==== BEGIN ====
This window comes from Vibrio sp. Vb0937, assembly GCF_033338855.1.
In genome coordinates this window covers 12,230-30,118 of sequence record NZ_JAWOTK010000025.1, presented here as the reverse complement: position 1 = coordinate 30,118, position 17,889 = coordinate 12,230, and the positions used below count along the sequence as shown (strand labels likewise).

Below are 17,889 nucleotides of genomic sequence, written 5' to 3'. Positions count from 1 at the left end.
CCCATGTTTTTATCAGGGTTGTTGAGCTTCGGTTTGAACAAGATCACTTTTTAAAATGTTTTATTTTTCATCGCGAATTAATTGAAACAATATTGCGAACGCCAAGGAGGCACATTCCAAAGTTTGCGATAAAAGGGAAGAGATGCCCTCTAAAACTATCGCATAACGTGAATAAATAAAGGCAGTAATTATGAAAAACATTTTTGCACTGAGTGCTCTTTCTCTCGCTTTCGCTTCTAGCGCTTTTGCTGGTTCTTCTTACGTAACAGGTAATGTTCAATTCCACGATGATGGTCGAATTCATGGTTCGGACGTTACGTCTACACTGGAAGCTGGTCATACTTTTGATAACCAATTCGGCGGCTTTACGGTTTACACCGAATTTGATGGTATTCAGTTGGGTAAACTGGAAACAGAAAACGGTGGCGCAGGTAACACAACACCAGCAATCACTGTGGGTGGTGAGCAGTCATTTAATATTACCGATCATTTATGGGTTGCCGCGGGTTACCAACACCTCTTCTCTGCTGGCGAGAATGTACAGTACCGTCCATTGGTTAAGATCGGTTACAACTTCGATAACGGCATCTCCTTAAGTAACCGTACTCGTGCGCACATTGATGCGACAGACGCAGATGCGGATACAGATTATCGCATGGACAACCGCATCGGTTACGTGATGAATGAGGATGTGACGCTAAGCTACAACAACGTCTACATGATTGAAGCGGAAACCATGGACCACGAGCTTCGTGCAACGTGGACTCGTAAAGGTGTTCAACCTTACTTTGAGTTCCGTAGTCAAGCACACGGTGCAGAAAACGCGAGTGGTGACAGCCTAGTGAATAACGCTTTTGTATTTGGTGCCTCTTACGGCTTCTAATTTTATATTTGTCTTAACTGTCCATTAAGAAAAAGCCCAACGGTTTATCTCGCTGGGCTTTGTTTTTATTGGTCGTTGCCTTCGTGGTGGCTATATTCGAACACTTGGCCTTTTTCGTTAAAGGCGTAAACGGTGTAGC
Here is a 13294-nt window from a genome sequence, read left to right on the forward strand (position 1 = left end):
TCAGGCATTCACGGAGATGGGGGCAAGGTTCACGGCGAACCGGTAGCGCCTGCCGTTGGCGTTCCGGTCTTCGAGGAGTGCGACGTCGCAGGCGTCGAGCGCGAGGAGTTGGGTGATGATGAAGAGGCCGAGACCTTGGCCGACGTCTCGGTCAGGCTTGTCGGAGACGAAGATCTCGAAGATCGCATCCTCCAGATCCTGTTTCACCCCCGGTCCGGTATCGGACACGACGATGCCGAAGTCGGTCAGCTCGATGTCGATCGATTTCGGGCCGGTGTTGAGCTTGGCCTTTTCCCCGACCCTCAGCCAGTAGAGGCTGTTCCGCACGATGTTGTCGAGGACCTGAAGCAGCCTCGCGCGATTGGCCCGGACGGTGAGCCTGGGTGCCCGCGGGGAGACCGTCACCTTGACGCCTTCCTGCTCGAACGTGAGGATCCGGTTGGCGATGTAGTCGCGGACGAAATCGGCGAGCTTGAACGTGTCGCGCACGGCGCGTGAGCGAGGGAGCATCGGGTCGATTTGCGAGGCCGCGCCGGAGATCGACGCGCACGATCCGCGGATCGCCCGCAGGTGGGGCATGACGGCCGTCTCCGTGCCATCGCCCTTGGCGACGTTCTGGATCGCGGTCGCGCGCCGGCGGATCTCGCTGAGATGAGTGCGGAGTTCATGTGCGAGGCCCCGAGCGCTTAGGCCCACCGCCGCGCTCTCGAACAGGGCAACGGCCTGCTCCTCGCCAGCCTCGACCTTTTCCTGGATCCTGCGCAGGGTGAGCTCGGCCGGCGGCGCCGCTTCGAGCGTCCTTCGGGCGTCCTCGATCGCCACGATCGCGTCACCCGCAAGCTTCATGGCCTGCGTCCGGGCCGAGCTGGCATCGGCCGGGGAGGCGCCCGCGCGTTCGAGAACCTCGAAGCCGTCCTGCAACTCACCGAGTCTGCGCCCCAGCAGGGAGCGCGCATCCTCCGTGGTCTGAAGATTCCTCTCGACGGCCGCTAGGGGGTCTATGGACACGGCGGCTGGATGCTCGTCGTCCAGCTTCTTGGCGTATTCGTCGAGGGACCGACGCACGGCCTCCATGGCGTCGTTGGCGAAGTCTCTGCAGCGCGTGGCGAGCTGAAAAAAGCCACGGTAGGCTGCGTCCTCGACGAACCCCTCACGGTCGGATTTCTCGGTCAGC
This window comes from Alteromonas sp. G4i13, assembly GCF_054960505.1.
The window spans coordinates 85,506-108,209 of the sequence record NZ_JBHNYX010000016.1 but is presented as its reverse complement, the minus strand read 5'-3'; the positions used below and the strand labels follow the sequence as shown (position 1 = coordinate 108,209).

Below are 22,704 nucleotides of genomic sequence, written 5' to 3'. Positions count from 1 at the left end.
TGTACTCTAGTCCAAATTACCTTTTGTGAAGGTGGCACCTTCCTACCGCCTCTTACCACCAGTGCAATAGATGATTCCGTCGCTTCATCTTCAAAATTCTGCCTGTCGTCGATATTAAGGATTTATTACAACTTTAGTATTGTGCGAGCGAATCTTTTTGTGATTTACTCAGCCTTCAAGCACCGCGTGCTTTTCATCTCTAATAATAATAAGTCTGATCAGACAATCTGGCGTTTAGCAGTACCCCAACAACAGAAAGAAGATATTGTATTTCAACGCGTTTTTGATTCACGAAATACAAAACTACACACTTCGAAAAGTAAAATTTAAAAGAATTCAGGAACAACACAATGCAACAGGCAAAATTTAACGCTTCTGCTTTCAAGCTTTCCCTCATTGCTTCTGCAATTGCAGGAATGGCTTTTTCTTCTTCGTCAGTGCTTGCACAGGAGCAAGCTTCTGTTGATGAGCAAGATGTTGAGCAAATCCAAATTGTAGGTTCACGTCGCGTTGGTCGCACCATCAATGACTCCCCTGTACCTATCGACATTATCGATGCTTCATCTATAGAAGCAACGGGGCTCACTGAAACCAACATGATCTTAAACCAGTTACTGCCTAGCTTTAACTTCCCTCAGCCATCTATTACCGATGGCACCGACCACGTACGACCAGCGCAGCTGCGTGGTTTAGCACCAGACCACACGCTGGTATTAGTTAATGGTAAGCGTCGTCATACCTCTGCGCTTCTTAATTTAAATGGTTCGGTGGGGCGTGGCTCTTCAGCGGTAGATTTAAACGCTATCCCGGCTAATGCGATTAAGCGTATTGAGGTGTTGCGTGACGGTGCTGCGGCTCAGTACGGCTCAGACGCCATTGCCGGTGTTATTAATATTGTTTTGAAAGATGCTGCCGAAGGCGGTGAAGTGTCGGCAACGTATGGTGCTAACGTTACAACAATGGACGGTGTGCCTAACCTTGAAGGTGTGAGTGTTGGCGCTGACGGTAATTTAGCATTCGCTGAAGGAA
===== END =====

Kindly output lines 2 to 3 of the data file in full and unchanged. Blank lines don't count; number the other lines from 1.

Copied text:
In genome coordinates this window covers 12,230-30,118 of sequence record NZ_JAWOTK010000025.1, presented here as the reverse complement: position 1 = coordinate 30,118, position 17,889 = coordinate 12,230, and the positions used below count along the sequence as shown (strand labels likewise).

Below are 17,889 nucleotides of genomic sequence, written 5' to 3'. Positions count from 1 at the left end.